A critical component of any Data Governance program is the tracking of data quality metrics over the life cycle of the data. When a new record enters a Master Data Management system, it does not stay static; it undergoes updates until the last transaction (and beyond).
After the last transaction, at some point, it should be purged to maintain the freshness of the data. At all these stages, the information’s quality, security and compliance can be prone to compromise. A good data governance program should address measurement at these various stages of the data life cycle. Efforts must be made to build suitable metrics, as the organization progresses through the maturity levels of its data governance program.
Here’s an example. As part of the Data Governance program, a company identified one key metric as the “number of validated Ship To addresses”. Why? Because for a significant number of deliveries, FedEx would return the package and charge the company for giving an undeliverable address. And FedEx, as part of its business process, would not let the company know what was wrong with the address or where the correction was needed.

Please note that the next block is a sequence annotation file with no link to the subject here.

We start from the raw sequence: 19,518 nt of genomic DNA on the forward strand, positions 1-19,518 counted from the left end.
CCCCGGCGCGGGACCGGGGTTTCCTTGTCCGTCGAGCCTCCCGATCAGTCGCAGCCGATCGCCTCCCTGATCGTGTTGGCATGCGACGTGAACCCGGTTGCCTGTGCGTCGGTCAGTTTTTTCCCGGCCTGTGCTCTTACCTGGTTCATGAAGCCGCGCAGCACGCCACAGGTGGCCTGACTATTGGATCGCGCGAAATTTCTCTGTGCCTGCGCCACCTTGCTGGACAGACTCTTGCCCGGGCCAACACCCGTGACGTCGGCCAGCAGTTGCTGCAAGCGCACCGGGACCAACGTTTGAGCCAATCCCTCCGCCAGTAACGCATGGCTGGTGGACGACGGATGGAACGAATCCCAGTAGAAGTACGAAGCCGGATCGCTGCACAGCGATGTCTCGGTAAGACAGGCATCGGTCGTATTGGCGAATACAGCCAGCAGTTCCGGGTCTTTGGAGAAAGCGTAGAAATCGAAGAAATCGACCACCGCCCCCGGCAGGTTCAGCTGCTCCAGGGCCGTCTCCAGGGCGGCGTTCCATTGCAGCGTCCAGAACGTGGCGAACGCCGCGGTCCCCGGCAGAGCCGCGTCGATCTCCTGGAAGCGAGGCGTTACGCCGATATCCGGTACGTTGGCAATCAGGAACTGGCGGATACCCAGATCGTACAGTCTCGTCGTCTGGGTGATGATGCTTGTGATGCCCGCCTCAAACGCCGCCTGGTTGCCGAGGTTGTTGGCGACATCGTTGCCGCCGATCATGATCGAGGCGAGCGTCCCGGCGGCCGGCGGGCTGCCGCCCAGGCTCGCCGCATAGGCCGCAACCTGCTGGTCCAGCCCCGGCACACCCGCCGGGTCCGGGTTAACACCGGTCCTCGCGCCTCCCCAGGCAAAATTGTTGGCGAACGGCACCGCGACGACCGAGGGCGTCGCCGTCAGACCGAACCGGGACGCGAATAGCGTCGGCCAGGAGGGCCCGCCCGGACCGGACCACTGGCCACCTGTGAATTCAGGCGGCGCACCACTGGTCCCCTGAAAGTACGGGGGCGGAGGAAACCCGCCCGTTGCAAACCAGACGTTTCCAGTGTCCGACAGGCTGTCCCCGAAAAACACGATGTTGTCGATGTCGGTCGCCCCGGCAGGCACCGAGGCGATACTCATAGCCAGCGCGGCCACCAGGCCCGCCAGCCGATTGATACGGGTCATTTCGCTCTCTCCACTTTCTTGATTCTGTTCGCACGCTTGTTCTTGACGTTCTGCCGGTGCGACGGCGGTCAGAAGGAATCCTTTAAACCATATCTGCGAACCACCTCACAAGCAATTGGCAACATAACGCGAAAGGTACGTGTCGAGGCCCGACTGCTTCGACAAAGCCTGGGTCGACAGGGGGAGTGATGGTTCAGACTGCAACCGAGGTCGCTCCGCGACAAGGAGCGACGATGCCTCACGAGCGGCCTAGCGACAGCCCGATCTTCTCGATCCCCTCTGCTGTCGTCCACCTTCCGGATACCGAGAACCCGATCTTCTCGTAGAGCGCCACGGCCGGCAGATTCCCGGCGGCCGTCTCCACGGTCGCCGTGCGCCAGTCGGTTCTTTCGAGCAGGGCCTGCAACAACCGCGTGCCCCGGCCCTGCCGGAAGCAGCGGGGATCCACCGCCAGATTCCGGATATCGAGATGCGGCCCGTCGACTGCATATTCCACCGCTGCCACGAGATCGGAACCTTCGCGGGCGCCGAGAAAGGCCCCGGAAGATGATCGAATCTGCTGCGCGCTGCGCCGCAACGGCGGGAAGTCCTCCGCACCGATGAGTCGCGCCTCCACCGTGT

If a company does a large volume of shipments, even a small percentage of returns amounts to a substantial cost. When a data governance program was instituted, the company ensured that for all new customers’ Ship To addresses, the Customer Hub validated the new addresses via FedEx’s web services. FedEx has an elaborate address validation and other shipment-related web services available on its web site.
The company also ensured that any other projects that touched the customer master were aware of this integration. This was published as an official data governance policy. If any other program or user attempted to update the validated address, an approval workflow was initiated. Periodic system refreshes were also developed that would end-date the validated address and create a new validated Ship To address, using U.S. Postal Service’s National Change of Address service.
For historical customer addresses, the company started doing validations of the “defective” FedEx addresses first and after that set was processed, the remaining addresses were cleansed and validated.
The most important thing to remember is that unless visibility is provided thru a data governance metric, it’s easy for management to lose sight of your accomplishments. Therefore, it’s critical to build the data governance metrics first, even before embarking on an MDM project.